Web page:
At Life’s Door

You came back. I saw you twice now.
You went out the front door. When you came back I was there too.
You had a coffee in your hand. I smelt the cake in your bag.
You looked at me. You looked away.
You stared at my Mum. Because you saw her before. But you were making sure she was watching me.
You didn’t smile at me like the nurse before she closes her eyes too long.
You didn’t talk at me like the doctor with his voice echoing off the wall.
You didn’t tell me the food was good today like the meal lady did. Even though I’m not hungry anymore.
You didn’t look down at the floor all the time like the cleaner.
You don’t know how to look at me.
You must be new here. You don’t know what’s going on with me at all.
I’m not going anywhere. I know why you looked away. It was my bald head. It was the tube taped to my nose.
You looked when you saw it wasn’t attached to anything.
No I’m not going from the door until Mum gets me what I need. Then she’ll put me in my pram. Take me home as I’m not coming back. Like the others in my ward.
And you don’t know it at all. Not like I know. Not like Mum knows but won’t say. Not like Dad knows but can’t say. I end up nodding at him. When he tries to say and still can’t.
Not like the nurse knows. Not like the doctor knows. Not like the priest knows. The one that says that I’m at life’s door? What does that mean?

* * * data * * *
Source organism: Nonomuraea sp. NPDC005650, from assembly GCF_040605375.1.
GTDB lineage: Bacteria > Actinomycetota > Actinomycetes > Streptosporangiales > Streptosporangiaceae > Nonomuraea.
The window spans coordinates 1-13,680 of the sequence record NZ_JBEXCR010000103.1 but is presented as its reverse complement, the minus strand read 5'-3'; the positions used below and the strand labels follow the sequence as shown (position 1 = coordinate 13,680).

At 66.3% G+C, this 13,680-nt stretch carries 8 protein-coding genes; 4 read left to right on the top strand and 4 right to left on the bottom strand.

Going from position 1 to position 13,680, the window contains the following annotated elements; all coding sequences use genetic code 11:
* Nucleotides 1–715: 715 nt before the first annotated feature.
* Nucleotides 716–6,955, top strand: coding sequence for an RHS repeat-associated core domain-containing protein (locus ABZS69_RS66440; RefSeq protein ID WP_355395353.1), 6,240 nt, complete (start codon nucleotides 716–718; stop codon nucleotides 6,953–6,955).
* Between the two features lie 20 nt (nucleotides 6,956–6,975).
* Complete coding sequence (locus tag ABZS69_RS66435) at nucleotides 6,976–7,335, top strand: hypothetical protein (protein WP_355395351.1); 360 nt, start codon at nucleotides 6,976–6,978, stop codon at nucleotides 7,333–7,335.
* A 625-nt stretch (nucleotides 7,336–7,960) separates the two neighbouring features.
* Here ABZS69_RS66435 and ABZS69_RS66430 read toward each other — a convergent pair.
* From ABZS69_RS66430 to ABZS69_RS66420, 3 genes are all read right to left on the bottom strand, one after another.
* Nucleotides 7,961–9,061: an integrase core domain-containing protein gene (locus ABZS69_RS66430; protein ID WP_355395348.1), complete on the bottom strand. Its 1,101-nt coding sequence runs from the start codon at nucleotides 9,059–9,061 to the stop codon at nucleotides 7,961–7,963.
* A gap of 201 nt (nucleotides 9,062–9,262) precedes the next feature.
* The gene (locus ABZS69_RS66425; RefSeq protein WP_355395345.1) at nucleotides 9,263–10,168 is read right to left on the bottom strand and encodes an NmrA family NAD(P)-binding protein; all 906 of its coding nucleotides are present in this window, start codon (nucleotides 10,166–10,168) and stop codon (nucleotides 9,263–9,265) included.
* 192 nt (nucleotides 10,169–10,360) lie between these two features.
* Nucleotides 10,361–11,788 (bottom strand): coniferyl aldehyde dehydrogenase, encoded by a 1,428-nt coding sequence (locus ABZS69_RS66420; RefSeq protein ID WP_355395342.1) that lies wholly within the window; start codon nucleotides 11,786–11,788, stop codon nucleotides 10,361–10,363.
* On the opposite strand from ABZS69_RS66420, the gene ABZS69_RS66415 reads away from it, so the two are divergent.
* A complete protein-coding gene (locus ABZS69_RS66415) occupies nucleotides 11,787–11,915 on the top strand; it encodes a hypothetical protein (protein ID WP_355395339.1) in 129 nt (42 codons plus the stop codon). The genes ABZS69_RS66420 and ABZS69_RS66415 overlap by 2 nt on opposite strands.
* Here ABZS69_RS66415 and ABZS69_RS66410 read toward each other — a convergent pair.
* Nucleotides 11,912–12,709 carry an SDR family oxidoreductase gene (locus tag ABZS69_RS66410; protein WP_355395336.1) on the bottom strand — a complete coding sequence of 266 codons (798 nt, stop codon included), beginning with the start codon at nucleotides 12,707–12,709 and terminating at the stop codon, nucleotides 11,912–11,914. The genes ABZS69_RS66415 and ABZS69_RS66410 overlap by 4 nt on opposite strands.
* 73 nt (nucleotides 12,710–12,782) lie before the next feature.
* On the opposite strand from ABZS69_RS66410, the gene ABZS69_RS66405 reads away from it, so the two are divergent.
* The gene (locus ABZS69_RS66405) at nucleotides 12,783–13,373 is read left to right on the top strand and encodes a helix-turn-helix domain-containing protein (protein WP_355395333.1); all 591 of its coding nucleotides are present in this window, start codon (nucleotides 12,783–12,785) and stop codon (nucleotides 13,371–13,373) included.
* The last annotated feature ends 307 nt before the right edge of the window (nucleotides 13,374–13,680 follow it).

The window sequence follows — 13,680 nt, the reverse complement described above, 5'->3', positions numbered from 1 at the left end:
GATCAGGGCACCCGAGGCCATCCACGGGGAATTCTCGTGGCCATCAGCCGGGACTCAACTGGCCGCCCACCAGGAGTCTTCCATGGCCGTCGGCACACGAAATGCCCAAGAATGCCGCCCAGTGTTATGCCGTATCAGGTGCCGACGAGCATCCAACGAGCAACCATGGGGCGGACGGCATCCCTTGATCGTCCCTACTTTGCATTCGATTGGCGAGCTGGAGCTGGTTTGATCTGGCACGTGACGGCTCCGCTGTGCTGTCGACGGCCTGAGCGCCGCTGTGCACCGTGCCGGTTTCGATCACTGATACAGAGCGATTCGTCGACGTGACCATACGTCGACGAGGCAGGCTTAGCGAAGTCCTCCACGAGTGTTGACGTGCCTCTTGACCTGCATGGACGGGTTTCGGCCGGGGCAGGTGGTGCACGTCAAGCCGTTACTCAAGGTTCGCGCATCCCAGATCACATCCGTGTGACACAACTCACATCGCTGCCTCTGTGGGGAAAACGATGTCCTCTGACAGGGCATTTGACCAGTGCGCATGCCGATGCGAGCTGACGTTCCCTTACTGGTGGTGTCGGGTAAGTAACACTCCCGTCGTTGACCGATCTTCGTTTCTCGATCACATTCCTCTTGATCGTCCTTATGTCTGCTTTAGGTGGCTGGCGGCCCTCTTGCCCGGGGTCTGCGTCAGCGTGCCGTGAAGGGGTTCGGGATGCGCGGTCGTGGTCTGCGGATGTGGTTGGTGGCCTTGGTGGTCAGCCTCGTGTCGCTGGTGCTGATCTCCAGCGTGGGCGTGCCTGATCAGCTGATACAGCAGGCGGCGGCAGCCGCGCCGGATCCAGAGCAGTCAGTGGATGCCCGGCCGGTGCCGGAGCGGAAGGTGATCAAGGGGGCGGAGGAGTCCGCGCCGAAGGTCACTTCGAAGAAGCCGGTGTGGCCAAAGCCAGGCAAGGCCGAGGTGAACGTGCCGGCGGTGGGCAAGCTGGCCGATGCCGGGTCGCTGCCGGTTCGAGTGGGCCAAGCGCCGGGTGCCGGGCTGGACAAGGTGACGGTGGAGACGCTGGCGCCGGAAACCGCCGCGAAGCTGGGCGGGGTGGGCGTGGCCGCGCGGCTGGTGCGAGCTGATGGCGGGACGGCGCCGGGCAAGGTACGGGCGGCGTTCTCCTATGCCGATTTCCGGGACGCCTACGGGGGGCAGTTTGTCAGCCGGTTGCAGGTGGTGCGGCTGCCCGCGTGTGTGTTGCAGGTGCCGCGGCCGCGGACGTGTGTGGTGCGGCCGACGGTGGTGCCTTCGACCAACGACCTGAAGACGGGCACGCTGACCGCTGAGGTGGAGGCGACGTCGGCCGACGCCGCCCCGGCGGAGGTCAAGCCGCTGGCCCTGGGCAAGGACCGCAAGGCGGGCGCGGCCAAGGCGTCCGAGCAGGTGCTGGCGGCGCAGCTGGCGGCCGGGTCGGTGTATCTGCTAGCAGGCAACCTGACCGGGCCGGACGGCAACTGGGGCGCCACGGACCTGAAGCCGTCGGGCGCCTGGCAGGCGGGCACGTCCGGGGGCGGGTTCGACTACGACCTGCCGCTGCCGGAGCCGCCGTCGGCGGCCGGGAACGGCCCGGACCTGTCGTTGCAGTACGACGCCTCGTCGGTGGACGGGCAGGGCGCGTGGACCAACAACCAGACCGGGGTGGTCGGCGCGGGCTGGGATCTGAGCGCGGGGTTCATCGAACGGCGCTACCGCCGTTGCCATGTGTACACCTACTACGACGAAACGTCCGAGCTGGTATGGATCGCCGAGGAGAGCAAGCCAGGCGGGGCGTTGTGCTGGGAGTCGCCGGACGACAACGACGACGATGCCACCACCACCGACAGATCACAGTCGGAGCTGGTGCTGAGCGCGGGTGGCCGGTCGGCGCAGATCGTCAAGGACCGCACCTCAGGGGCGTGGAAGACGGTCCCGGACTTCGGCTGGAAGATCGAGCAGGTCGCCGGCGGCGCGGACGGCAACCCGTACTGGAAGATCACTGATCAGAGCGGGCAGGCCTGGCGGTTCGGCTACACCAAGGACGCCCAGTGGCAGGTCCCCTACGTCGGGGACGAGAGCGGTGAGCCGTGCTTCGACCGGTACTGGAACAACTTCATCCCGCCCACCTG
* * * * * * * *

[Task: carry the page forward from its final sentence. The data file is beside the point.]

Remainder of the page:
When Mum gets me what I need, I’m not coming back.

 

Sexism and Feminism

I mean all I did was just repeat to the missus what was said on the radio.

Yep one of those shock jocks was sayin’ that women is destroying the joint.

Too right I thought!

Got home and the missus wasn’t going to be much fun I think. So I had a go at her. Just told her she was destroying the joint.

She said, “Don’t be bloody stupid. I look after the kids, keep down a job and make sure the bills are paid.”

“And what do you do?”

“I’m a feminist,” I said.

Pickles Is Dead (A Children’s Imaginary Friend)

The phone is buzzing. In my state of near-sleep, I don’t know if it is the alarm or a phone call. (Mental note: Change phone alarm tone). I scrabble at the phone on the bedside table and just grab it before it falls. I realise it’s a phone call, press the green phone button, and…

“Daddy.”

It’s my seven year old who has just discovered how much fun it is to phone Dad anytime of the day or night.

“What..Oh Hi Josh, how are you?”, I drawl in a tired undertone.

Pickles is Dead”. It’s said in that mixture of certainty, surprise and awe that children use to describe death.

“I’m sorry to hear that Pickles is dead…Are you alright?”

“I’m alright”. Now he has a different tone : why would you think otherwise? As my mind clicks into wakefulness, I start to wonder that children are perhaps more mature than their parents. Or at least their father anyway.

“What happened?”

“Oh. We were outside playing. And Pickles is Dead.”

“Okay, I’m so sorry, What happened again?”

“Oh. A man came along. He stared at Pickles and now Pickles is dead.”

Now I’m awake. I’m rapidly working through my incomplete list of pets, friends and toys. But to no avail.  Pickles isn’t on any of them. Maybe I should keep some form of shortlist.

Time for a sidestep. His mother should know who Pickles is. But I don’t want to ask for obvious reasons. So I ask Josh what his mother knows. Then maybe he will tell me who Pickles really is. But I’m not ready for the answer I do get.